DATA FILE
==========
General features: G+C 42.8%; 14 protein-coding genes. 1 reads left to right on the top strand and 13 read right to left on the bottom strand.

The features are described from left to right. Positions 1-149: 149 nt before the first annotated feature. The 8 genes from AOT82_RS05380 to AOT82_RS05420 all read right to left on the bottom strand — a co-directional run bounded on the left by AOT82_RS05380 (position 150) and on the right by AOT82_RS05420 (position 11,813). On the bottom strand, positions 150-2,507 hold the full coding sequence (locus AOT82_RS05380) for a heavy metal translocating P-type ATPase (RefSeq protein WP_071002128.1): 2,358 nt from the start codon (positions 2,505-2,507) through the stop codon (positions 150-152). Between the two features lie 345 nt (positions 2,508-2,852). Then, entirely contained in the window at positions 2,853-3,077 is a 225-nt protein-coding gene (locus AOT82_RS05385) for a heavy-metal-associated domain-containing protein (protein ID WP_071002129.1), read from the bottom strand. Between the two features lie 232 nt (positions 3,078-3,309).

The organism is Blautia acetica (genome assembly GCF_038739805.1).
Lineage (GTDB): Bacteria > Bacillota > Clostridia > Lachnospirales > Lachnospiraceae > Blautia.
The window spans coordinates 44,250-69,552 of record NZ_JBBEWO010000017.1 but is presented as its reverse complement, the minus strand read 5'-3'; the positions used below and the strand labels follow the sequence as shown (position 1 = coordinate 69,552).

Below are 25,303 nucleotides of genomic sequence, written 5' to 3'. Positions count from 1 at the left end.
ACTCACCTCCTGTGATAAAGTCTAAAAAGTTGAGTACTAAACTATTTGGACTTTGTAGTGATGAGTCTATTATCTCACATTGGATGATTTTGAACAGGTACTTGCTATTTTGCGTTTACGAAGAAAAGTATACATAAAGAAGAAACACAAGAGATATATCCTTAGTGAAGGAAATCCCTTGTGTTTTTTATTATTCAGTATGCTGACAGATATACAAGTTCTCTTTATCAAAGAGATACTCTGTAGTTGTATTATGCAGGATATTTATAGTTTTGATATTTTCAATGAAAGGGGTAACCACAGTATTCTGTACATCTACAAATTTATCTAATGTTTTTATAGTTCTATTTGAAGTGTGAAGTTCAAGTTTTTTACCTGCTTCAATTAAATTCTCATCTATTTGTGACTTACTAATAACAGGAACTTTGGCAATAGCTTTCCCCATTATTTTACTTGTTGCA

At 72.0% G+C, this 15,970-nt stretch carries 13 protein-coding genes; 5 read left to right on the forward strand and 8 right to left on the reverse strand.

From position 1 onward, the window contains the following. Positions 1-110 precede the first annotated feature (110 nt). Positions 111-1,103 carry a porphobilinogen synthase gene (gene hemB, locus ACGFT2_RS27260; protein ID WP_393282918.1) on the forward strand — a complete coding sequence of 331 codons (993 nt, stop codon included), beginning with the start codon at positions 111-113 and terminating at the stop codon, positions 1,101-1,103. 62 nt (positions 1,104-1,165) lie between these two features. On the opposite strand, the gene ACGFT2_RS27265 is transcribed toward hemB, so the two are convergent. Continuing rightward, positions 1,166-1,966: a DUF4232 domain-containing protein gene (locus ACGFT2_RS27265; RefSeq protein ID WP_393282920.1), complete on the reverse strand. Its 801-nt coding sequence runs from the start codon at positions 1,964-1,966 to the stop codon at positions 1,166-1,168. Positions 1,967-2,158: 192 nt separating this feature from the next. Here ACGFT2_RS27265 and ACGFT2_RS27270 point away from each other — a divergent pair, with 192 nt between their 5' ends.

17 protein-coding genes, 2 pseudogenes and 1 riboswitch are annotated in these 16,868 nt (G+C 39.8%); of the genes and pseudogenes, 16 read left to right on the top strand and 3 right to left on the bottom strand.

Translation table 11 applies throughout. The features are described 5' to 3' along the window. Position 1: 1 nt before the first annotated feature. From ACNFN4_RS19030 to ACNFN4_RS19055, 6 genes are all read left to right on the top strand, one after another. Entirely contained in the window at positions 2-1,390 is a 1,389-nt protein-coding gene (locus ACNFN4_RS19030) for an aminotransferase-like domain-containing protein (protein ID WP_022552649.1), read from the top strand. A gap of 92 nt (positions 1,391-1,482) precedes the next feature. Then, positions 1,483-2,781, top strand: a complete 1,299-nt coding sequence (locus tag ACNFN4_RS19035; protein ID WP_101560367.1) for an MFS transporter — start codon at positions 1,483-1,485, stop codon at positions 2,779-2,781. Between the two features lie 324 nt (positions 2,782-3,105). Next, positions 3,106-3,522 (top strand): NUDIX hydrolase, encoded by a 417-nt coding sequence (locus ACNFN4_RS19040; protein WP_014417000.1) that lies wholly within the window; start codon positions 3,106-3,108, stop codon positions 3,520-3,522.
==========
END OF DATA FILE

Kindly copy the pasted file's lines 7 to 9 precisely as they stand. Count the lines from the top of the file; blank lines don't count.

ACTCACCTCCTGTGATAAAGTCTAAAAAGTTGAGTACTAAACTATTTGGACTTTGTAGTGATGAGTCTATTATCTCACATTGGATGATTTTGAACAGGTACTTGCTATTTTGCGTTTACGAAGAAAAGTATACATAAAGAAGAAACACAAGAGATATATCCTTAGTGAAGGAAATCCCTTGTGTTTTTTATTATTCAGTATGCTGACAGATATACAAGTTCTCTTTATCAAAGAGATACTCTGTAGTTGTATTATGCAGGATATTTATAGTTTTGATATTTTCAATGAAAGGGGTAACCACAGTATTCTGTACATCTACAAATTTATCTAATGTTTTTATAGTTCTATTTGAAGTGTGAAGTTCAAGTTTTTTACCTGCTTCAATTAAATTCTCATCTATTTGTGACTTACTAATAACAGGAACTTTGGCAATAGCTTTCCCCATTATTTTACTTGTTGCA

At 72.0% G+C, this 15,970-nt stretch carries 13 protein-coding genes; 5 read left to right on the forward strand and 8 right to left on the reverse strand.

From position 1 onward, the window contains the following. Positions 1-110 precede the first annotated feature (110 nt). Positions 111-1,103 carry a porphobilinogen synthase gene (gene hemB, locus ACGFT2_RS27260; protein ID WP_393282918.1) on the forward strand — a complete coding sequence of 331 codons (993 nt, stop codon included), beginning with the start codon at positions 111-113 and terminating at the stop codon, positions 1,101-1,103. 62 nt (positions 1,104-1,165) lie between these two features. On the opposite strand, the gene ACGFT2_RS27265 is transcribed toward hemB, so the two are convergent. Continuing rightward, positions 1,166-1,966: a DUF4232 domain-containing protein gene (locus ACGFT2_RS27265; RefSeq protein ID WP_393282920.1), complete on the reverse strand. Its 801-nt coding sequence runs from the start codon at positions 1,964-1,966 to the stop codon at positions 1,166-1,168. Positions 1,967-2,158: 192 nt separating this feature from the next. Here ACGFT2_RS27265 and ACGFT2_RS27270 point away from each other — a divergent pair, with 192 nt between their 5' ends.